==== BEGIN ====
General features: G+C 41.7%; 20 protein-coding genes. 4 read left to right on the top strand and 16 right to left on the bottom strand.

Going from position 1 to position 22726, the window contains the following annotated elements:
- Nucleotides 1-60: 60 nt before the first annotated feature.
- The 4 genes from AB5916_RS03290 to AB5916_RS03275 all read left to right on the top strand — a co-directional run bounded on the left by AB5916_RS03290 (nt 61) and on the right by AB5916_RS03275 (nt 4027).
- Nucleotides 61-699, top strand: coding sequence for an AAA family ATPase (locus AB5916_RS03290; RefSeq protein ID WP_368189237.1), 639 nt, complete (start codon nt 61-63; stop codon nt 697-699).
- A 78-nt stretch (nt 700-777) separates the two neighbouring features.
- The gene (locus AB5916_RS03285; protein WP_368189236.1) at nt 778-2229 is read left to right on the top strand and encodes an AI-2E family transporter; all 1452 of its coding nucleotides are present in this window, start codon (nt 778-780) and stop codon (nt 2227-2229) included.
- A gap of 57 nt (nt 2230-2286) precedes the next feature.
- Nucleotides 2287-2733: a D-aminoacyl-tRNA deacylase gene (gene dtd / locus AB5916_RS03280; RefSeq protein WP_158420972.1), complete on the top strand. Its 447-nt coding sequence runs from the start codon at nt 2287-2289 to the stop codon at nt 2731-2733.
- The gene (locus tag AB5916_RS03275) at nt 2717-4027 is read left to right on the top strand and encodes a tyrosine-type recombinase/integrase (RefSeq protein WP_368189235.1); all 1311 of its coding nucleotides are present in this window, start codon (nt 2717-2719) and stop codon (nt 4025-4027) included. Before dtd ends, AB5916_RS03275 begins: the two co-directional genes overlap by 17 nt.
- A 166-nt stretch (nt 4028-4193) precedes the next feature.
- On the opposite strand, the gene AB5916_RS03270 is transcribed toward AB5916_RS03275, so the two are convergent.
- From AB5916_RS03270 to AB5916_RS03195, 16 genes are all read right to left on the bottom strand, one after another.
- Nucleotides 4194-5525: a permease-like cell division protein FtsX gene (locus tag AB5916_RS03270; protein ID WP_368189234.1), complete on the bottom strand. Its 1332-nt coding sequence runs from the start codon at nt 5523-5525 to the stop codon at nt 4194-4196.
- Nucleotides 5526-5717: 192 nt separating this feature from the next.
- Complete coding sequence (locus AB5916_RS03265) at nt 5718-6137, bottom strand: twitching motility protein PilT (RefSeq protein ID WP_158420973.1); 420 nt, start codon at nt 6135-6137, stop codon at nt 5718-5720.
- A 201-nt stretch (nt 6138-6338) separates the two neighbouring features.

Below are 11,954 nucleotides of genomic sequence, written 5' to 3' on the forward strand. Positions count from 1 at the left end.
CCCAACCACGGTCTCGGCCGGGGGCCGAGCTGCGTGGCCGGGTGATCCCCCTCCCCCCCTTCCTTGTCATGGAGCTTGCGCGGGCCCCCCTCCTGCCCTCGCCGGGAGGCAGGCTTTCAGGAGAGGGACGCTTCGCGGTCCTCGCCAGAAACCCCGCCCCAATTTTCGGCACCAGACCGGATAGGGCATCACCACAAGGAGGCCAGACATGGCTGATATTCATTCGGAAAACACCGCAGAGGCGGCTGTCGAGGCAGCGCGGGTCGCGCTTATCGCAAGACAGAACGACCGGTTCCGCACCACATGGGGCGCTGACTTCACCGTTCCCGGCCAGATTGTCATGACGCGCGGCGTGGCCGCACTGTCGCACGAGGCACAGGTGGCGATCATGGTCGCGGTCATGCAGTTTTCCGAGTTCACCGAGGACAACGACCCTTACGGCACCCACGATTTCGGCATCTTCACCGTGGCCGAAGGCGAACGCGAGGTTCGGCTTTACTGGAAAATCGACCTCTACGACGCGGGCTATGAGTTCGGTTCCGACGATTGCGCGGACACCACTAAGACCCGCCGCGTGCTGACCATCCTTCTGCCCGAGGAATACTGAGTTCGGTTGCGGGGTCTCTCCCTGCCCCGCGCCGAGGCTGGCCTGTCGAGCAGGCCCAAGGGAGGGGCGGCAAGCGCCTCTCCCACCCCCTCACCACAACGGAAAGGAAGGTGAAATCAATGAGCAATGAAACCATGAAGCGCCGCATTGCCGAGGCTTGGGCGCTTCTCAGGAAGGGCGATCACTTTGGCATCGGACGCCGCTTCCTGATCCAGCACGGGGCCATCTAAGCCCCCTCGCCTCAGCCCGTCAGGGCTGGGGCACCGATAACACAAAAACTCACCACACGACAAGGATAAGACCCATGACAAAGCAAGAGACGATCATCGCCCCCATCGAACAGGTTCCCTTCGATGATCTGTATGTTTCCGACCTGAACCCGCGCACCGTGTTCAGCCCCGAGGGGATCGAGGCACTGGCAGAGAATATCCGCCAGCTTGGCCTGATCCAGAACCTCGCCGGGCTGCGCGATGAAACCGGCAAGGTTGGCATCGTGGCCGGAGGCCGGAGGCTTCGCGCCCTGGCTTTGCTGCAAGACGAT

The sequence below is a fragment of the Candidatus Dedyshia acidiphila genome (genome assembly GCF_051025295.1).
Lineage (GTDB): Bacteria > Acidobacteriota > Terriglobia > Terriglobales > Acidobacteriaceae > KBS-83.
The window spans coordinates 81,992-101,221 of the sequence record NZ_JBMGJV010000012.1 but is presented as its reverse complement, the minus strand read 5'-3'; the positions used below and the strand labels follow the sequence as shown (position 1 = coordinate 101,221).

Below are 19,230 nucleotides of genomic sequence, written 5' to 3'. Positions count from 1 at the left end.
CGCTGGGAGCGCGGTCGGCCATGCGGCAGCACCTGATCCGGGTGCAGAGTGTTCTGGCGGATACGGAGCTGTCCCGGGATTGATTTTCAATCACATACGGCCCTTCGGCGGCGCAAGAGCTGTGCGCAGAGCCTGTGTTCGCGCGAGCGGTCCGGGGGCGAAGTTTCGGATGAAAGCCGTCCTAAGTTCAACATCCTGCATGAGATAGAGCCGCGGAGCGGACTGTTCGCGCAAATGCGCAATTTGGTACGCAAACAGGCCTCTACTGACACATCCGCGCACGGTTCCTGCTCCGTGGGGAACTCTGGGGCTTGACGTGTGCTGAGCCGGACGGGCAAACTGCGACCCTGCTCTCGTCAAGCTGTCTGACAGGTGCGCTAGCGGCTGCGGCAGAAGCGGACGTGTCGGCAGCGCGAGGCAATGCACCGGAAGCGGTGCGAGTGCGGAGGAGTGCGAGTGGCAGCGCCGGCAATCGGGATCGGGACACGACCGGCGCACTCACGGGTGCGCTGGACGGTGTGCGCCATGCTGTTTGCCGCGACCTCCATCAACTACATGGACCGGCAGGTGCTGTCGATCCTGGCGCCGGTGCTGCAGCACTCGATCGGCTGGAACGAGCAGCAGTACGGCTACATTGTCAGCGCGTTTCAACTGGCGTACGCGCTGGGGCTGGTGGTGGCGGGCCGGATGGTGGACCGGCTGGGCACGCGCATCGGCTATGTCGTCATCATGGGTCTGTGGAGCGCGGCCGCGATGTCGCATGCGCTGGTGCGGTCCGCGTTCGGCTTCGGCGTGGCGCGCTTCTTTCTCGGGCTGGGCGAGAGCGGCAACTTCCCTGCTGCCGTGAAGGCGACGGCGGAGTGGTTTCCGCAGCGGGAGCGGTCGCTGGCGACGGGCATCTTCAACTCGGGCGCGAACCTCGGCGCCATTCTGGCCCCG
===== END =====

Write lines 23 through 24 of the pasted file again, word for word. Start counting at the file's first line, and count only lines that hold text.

Below are 19,230 nucleotides of genomic sequence, written 5' to 3'. Positions count from 1 at the left end.
CGCTGGGAGCGCGGTCGGCCATGCGGCAGCACCTGATCCGGGTGCAGAGTGTTCTGGCGGATACGGAGCTGTCCCGGGATTGATTTTCAATCACATACGGCCCTTCGGCGGCGCAAGAGCTGTGCGCAGAGCCTGTGTTCGCGCGAGCGGTCCGGGGGCGAAGTTTCGGATGAAAGCCGTCCTAAGTTCAACATCCTGCATGAGATAGAGCCGCGGAGCGGACTGTTCGCGCAAATGCGCAATTTGGTACGCAAACAGGCCTCTACTGACACATCCGCGCACGGTTCCTGCTCCGTGGGGAACTCTGGGGCTTGACGTGTGCTGAGCCGGACGGGCAAACTGCGACCCTGCTCTCGTCAAGCTGTCTGACAGGTGCGCTAGCGGCTGCGGCAGAAGCGGACGTGTCGGCAGCGCGAGGCAATGCACCGGAAGCGGTGCGAGTGCGGAGGAGTGCGAGTGGCAGCGCCGGCAATCGGGATCGGGACACGACCGGCGCACTCACGGGTGCGCTGGACGGTGTGCGCCATGCTGTTTGCCGCGACCTCCATCAACTACATGGACCGGCAGGTGCTGTCGATCCTGGCGCCGGTGCTGCAGCACTCGATCGGCTGGAACGAGCAGCAGTACGGCTACATTGTCAGCGCGTTTCAACTGGCGTACGCGCTGGGGCTGGTGGTGGCGGGCCGGATGGTGGACCGGCTGGGCACGCGCATCGGCTATGTCGTCATCATGGGTCTGTGGAGCGCGGCCGCGATGTCGCATGCGCTGGTGCGGTCCGCGTTCGGCTTCGGCGTGGCGCGCTTCTTTCTCGGGCTGGGCGAGAGCGGCAACTTCCCTGCTGCCGTGAAGGCGACGGCGGAGTGGTTTCCGCAGCGGGAGCGGTCGCTGGCGACGGGCATCTTCAACTCGGGCGCGAACCTCGGCGCCATTCTGGCCCCG